Because of the many similarities between Rational Emotive Behavior Therapy (REBT) and Cognitive Behavior Therapy (CBT) many people, even professionals mistakenly believe REBT is a sub category of CBT. In fact, there are some very important differences between Rational Emotive Behavior Therapy and Cognitive Behavior Therapy.
One key is between REBT and CBT is that CBT is usually focused on individuals working on what Dr. Albert Ellis called, the “inelegant” solution whereas REBT is mostly focused on individual’s working on the “elegant” solution.
Here is a practical example to understand the difference:
Think about a guy who avoids going out socially because he is afraid that he might not fit in and people won’t like him. In CBT, the therapist asks questions like how do you know you won’t fit it or be liked? Can you think of similar situations where you were liked or you did fit in? Maybe this time things will be different? What are some of your strengths that people would notice and like?” etc. As you can begin to see, the focus is getting the client to believe that if he did go out, he would likely be successful in that at least some people would probably like him.
In REBT, the client would be asked, “So let’s suppose that you did go out and you didn’t fit in that well and no one liked you. What is so AWFUL about that? Do you need to base how you feel about yourself on what others think about you? Could you imagine just being disappointed rather than a major catastrophe if your worst concerns about going out turned out to be true? As you can begin to see, REBT seeks to attack the underlying negative core beliefs associated with the individual’s sense of self worth.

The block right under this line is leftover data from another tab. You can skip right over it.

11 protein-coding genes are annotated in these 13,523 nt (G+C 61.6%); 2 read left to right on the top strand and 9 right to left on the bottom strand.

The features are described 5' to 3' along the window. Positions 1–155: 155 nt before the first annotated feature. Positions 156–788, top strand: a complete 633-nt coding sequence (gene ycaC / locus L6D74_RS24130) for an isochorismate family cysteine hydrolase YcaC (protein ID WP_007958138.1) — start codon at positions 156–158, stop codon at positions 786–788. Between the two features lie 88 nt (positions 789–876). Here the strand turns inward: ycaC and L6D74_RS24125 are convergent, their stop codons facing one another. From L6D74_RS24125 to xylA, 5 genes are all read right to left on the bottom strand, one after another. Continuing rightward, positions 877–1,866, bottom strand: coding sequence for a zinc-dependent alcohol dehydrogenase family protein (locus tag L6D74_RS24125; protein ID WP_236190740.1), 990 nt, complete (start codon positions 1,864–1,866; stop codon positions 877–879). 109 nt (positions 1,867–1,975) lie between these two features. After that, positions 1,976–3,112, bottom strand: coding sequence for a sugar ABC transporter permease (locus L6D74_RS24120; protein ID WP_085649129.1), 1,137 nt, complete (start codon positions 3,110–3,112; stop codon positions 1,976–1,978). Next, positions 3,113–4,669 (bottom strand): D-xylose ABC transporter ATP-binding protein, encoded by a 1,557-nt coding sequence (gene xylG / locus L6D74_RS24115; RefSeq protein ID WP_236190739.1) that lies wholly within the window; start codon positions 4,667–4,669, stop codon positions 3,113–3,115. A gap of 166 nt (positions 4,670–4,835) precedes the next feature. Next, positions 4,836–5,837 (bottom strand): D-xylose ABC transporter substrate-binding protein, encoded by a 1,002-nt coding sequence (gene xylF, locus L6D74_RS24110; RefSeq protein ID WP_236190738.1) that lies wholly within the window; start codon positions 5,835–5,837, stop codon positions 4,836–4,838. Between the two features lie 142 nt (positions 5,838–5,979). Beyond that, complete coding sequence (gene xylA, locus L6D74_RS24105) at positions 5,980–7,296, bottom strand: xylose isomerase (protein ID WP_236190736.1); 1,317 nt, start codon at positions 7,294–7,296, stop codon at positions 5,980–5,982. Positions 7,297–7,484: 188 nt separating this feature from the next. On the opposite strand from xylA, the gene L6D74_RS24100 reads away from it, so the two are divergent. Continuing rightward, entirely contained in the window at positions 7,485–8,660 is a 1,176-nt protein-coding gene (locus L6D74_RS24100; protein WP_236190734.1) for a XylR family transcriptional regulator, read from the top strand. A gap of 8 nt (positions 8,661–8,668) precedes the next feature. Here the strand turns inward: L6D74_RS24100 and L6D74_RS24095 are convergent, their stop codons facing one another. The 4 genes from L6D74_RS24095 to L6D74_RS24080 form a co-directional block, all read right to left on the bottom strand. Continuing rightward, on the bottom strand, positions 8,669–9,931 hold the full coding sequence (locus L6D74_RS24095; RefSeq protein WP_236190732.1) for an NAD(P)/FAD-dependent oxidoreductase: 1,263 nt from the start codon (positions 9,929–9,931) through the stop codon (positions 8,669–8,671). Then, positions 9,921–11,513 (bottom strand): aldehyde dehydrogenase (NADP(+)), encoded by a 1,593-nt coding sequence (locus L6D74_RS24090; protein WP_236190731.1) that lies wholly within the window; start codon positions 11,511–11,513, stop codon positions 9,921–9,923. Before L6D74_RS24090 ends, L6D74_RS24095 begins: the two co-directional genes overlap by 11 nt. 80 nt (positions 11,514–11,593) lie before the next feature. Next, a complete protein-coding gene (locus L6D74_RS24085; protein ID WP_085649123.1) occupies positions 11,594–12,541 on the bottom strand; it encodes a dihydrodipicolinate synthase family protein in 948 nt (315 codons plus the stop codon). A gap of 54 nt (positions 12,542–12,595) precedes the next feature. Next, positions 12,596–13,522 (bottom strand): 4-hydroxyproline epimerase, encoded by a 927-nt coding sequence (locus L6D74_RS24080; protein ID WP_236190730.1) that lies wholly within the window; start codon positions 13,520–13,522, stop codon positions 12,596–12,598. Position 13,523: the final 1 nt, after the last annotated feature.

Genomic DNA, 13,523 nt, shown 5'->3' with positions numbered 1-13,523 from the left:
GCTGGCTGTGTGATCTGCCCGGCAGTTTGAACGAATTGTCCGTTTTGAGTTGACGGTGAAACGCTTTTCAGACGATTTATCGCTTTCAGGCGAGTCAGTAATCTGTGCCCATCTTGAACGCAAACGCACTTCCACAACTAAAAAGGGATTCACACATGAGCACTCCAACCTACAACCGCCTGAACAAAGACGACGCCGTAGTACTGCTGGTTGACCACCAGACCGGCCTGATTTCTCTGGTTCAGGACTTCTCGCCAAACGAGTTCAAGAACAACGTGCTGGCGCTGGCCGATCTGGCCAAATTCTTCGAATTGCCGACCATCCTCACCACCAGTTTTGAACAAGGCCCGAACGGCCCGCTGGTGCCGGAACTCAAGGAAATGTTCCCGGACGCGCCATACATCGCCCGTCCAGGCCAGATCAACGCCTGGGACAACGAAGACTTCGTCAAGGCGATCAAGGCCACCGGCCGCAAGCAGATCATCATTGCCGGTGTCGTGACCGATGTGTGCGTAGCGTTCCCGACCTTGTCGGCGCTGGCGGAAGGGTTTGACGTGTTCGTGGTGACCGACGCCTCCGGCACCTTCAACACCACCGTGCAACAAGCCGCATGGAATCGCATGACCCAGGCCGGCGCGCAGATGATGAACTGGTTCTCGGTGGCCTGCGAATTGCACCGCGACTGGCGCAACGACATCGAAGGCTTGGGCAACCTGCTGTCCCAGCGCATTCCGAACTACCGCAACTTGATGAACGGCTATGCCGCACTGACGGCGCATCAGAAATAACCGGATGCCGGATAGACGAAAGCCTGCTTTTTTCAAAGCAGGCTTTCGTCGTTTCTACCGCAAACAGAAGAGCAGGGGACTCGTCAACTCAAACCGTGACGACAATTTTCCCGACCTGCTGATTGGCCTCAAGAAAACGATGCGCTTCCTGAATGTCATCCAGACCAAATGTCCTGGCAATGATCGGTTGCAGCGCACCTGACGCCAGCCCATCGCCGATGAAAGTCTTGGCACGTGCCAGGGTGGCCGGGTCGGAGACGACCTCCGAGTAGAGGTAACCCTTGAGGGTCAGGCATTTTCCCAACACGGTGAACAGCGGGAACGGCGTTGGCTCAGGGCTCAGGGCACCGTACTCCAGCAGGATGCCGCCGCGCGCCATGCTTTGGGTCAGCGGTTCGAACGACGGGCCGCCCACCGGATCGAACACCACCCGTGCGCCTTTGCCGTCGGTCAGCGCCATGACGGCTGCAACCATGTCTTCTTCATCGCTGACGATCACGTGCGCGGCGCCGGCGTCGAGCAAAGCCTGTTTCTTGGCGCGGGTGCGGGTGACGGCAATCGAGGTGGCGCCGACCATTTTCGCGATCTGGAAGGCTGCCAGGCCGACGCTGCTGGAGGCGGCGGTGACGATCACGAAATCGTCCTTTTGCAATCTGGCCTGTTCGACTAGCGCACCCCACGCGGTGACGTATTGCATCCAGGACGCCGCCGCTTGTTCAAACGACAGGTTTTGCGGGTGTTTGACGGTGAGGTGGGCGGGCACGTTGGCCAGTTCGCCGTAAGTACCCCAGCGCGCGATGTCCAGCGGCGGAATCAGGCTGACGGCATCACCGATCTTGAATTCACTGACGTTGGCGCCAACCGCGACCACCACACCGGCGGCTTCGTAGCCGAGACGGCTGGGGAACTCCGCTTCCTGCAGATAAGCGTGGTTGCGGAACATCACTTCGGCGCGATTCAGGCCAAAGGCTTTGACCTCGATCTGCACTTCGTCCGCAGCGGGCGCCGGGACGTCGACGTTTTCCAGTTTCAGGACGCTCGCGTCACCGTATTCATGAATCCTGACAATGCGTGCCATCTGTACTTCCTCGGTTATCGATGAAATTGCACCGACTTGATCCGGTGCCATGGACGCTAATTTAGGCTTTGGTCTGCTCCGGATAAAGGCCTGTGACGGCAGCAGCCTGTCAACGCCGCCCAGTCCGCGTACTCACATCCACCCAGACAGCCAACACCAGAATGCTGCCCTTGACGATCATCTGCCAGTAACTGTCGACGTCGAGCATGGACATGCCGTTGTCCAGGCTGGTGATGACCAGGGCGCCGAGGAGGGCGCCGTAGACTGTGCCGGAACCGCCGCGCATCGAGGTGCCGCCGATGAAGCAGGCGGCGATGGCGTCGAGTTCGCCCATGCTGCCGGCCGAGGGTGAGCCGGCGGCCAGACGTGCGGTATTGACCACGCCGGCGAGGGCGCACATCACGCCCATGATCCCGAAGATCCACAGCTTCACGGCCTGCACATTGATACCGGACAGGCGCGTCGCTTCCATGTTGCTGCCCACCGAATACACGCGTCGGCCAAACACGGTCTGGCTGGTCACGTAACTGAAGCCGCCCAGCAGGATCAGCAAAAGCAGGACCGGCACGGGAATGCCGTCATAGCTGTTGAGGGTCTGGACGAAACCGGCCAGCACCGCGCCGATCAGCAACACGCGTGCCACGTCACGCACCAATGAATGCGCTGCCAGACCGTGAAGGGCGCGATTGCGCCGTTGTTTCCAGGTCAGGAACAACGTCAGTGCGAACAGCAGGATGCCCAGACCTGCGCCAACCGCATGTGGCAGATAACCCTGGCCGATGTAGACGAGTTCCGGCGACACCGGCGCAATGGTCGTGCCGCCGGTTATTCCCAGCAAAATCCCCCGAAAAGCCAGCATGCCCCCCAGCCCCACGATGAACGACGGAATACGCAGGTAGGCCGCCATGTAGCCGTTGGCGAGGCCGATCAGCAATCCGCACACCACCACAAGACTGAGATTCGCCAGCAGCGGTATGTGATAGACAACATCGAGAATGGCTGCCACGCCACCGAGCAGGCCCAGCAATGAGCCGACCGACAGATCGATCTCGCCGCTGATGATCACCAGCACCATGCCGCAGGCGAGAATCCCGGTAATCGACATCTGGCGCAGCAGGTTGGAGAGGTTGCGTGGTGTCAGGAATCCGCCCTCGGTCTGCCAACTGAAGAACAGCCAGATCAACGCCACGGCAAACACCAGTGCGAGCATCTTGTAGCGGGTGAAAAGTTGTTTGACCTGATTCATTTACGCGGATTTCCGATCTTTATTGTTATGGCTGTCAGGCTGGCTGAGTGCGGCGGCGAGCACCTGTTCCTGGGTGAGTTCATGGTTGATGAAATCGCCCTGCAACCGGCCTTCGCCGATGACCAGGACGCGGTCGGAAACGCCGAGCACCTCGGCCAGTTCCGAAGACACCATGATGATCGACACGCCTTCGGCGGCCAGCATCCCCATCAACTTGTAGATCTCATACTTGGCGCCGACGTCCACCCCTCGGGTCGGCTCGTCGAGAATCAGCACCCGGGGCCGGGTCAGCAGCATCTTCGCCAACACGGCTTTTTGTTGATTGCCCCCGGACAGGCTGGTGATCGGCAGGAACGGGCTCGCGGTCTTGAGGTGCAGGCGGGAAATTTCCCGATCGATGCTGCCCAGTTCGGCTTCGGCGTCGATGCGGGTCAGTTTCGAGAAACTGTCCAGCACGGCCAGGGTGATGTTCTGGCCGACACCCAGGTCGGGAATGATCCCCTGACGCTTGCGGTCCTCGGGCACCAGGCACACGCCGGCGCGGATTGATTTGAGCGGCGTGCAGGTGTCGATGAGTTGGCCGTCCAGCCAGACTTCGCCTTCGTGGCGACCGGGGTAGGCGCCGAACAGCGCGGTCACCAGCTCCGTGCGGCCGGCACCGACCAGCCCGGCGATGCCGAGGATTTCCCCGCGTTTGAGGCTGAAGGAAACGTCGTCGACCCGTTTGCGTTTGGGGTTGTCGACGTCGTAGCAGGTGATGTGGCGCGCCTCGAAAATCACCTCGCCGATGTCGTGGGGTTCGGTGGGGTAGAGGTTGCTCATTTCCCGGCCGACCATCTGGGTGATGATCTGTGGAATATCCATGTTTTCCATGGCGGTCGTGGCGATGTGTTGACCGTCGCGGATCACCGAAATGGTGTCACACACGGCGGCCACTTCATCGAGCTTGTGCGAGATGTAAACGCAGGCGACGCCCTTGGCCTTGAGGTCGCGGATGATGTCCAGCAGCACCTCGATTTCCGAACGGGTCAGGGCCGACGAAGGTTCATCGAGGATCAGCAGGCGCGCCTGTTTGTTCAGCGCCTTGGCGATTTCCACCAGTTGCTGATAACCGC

Another key difference between Rational Emotive Behavior Therapy and Cognitive Behavior Therapy is the forcefulness modeled by the therapist in challenging negative beliefs and the encouragement of the client to similarly practice very forceful and passionate disputing of the negative beliefs. For example, strongly and loudly say something like “I prefer but never NEED the love, acceptance or approval of others.” “Whenever I don’t get what I really want, it is disappointing but NEVER AWFUL”.
These are but two keys examples of the differences between Rational Emotive Behavior Therapy and Cognitive Behavior Therapy.